Buford got the ball on the inbound and shoved his man to the floor, giving the ball back to Wisconsin which promptly took the lead. For those of you scoring at home in crunch time: Bad missed shot, bad missed shot, offensive foul, turnover, lead squandered, game lost.

One part Bauserman; one part Iraqi scud missile.Strung upside-down for a left-handed genius.

The game recap by which history conveniently edits crucial details tells a different story: "William Buford, playing his final home game, finished with 15 points. It doesn't sound too bad, if you ignore the importance of timing.

There is no player fans want to love more than a four-year star void of observable character issues or personality flaws. By that standard, Buford should be one the most beloved players in school history.

Where the frustration begins for Buckeye fans is where #44's performances in big games come to a screeching halt. Buford's shortcomings are reminiscent of another maligned four-year player who also wore the scarlet and gray, accumulated historical statistics yet left scores of fans disappointed.

Anyone who hasn't their Ohio State football memories from the turn of the century clinically erased (HMOs should be required to cover this) remembers the frustration of the Steve Bellisari years. He was the athlete-converted-to-quarterback who preceded the Troy Smith venture. Only one of those two experiments was considered a success.

Stat sheets remember Bellisari kindly: Almost 5,400 yards passing to go with over 600 yards rushing and 38 touchdowns. Look at historical Ohio State statistics for quarterbacks and you'll see his name listed frighteningly close to the top.

What made Bellisari so frustrating was what we thought he would be: An incredibly athletic and intelligent left-handed cannon with Steve Young potential that justified moving him from defense (where he was predetermined to be the next great Buckeye safety) to offense. He wasn't ignorant to his own ability and routinely forced the issue in key situations. It was his mandate; eerily similar to Buford in crunch time.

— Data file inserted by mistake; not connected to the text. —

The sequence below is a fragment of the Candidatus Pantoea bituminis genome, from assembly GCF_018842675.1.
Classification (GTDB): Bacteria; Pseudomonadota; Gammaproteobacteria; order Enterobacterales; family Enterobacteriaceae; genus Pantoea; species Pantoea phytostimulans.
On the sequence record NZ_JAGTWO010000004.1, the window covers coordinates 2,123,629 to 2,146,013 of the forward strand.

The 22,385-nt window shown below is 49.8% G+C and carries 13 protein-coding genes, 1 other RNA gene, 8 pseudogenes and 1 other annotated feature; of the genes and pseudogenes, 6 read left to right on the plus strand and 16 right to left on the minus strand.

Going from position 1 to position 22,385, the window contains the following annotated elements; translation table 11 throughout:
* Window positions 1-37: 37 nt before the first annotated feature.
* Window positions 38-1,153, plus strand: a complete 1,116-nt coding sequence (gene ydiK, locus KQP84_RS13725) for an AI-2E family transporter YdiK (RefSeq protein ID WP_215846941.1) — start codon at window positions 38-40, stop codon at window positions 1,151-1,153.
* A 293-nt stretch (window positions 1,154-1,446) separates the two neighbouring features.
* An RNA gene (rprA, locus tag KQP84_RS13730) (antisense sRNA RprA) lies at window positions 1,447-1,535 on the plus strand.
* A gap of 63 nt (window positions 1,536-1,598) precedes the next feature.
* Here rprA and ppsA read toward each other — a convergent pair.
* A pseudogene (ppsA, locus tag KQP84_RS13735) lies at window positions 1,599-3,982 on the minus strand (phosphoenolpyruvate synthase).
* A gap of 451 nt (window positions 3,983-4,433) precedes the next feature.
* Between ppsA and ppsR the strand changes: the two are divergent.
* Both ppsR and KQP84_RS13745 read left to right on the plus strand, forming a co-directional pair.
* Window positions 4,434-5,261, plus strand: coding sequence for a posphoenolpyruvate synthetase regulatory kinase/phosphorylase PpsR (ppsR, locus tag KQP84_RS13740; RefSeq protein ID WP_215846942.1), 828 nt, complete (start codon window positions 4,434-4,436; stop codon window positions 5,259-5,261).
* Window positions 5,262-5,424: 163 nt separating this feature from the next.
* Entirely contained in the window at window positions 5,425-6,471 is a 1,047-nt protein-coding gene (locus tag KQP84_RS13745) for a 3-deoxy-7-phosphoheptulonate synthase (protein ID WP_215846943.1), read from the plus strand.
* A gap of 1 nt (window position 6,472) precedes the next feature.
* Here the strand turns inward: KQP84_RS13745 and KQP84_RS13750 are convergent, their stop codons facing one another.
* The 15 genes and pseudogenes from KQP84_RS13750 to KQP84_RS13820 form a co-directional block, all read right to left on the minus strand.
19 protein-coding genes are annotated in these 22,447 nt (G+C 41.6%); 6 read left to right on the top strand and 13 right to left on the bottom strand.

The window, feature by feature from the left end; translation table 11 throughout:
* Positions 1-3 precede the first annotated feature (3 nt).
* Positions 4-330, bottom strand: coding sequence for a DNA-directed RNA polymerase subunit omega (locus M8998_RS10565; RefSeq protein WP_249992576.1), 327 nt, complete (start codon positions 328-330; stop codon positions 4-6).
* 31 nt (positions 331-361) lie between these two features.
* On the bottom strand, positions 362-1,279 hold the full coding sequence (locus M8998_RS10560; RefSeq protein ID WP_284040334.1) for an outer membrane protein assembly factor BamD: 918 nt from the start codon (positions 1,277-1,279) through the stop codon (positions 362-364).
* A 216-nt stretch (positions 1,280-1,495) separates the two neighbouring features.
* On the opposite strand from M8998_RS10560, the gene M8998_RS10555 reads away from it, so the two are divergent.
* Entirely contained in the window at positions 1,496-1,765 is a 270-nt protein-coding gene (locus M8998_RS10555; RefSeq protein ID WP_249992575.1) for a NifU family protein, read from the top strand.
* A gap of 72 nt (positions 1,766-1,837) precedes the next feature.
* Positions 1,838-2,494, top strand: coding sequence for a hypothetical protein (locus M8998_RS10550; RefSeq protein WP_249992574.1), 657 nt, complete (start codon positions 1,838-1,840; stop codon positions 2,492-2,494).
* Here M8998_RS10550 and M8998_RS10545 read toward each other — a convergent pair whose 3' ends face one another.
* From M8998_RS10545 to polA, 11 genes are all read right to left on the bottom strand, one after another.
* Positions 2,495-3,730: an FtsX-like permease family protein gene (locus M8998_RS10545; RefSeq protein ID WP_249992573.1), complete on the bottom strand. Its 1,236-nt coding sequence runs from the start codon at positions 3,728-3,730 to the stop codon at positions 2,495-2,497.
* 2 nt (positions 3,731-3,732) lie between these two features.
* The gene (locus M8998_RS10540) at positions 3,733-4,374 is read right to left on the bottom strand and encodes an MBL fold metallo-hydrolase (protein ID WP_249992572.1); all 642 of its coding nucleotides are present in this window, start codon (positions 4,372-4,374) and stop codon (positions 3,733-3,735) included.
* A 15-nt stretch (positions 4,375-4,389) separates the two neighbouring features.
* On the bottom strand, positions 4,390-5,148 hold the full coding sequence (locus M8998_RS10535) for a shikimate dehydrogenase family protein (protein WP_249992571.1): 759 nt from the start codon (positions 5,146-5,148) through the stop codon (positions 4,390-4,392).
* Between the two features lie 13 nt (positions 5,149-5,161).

More often than not, the result was crippling interceptions or what would currently be referred to as Bauserbombs in critical situations. Bellisari definitely experienced the same brand of scorn during his tenure that Buford spoke of last week. As with Buford, it wasn't personal. No one hated Bellisari.

Both he and Buford are merely human vessels for a position that outlasts all of its occupants. They're just stewards for the two Ohio State sports that matter the most; seniors chartered with being better than they were capable of being. The consensus daydream we all had was that they were destined for stardom, and their respective teams would ride their coattails to glory.

Bellisari's squads were utterly forgettable, whereas Buford's teams have all just been tantalizingly good enough to not be great. In some ways this provides a taller challenge for Buford; while Ohio State's quarterback is the most important athlete on campus, gaining a bid from the Citrus Bowl instead of the Outback Bowl is meaningless compared to getting to the Final Four rather than flaming out in the round of 16.

And that's where Buford finds himself as the elder statesman of a team in obvious decline that had been projected as a number one tournament seed for several months. The disquieting news for Buckeye fans is this precarious position likely emboldens him to try and be better than he is. Historically this has been a welcome development for opponents like Siena, Tennessee, Kentucky, Michigan State, Michigan, and as of yesterday, Wisconsin.

Should Buford attempt to put the team on his back and collapse under its weight once again, he might feel that scorn one more. And as has been the case throughout his college years, it will be misinterpreted as hate towards him. Buckeye fans not only love their senior swingman, they want to love him more.

That's because nobody hates who Buford actually is. Sometimes they just hate who he is not.